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Old 04-27-2016, 09:28 AM   #12
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Are you quite so sure that a significant number of FIRECalc users aren't also misinterpreting the results in exactly that way? Judging from the general comments here at ER.org I'd say it's likely they are. And if that's true, isn't it useful to point out that the results generated by FIRECalc aren't exactly what they appear at first glance? ...
You could very well be right about that (I only hedge that as I don't have any real numbers one way or the other, but I don't doubt it at all).

And yes, it it is useful to point that out. And isn't that what I'm doing - pointing out what FIRECalc can and cannot do?


Quote:
That sounds impressively rigorous until you note that today's valuations are about as bad as any time in history. See above chart for equities. A chart of historic bond yields says the same thing.

So if you believe valuations matter and if you believe today's valuations are about as bad as anytime in history then one might conclude that the worst returns in history is more of a base case scenario than a downside one. And if you believe that, then FIRECalc lends very little guidance and perhaps a whole lot of overconfidence.
Valuing the market to try to estimate future returns can be a tricky thing. Regardless, I agree with your concept - if the market is currently at/near a peak, then we are more likely looking at a scenario that resembles the lowest lines on a FIRECalc chart.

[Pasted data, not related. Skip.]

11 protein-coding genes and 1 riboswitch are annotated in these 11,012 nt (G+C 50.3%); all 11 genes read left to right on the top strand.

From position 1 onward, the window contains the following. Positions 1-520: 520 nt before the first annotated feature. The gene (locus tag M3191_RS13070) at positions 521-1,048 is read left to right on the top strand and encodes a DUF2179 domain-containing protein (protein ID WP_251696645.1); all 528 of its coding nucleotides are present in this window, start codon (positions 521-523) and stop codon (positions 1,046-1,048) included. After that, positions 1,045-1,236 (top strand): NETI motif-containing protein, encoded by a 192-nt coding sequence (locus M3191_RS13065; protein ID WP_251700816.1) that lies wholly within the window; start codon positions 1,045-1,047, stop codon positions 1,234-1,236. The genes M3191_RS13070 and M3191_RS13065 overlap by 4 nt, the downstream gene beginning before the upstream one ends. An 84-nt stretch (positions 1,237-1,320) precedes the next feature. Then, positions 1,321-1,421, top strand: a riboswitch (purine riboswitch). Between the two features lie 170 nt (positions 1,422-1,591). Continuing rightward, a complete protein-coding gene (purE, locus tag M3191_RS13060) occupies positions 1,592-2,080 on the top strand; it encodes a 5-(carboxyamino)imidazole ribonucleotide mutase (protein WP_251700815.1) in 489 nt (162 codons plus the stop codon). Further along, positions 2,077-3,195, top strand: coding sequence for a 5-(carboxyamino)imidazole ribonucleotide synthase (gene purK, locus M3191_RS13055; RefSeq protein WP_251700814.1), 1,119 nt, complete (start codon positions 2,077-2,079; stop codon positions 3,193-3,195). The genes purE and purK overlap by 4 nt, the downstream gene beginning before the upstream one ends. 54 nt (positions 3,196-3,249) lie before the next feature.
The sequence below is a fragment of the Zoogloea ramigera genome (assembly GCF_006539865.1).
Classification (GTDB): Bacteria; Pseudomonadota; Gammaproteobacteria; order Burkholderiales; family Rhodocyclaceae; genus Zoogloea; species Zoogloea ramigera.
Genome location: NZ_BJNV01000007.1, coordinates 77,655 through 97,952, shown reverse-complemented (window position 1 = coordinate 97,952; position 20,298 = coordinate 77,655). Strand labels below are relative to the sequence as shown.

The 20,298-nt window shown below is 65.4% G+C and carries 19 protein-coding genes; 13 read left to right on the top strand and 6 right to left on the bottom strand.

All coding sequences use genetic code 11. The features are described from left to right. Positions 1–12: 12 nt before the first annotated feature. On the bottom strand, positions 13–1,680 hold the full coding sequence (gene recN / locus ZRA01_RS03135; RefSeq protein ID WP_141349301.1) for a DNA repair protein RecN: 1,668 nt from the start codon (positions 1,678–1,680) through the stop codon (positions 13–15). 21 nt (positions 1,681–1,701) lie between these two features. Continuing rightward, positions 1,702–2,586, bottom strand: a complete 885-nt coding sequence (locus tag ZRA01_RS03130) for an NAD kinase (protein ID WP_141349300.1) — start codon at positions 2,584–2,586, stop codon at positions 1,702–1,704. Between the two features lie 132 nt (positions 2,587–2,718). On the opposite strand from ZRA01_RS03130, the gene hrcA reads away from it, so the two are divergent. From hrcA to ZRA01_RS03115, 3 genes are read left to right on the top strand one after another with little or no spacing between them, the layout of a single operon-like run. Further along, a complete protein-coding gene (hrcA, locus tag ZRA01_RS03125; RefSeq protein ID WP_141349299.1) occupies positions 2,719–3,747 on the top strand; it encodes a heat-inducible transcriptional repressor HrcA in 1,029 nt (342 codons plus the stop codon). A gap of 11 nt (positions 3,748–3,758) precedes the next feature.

That's why I like to start with the 100% success numbers for these discussions. IIRC, something like 3.2% WR is historically safe for an extended retirement (45 years?). Remember, that is a starting WR, adjusted for inflation going forward (not recalculated on future portfolio balances). So yes, if we are in a position similar to 1966, or a few other bad starting years, 3.2% could be marginal, or of course, even fail if things are even worse than history.

So if we don't trust our ability to measure the value of the market, a WR < 3.2% is indicated (at least based on history). How much margin you want to give yourself over that is personal preference, and really is trying to guess the future, which none of us can really do. To an extent, retiring is a leap of faith, and we should take reasonable precautions/preparations - but 'reasonable' is subjective'.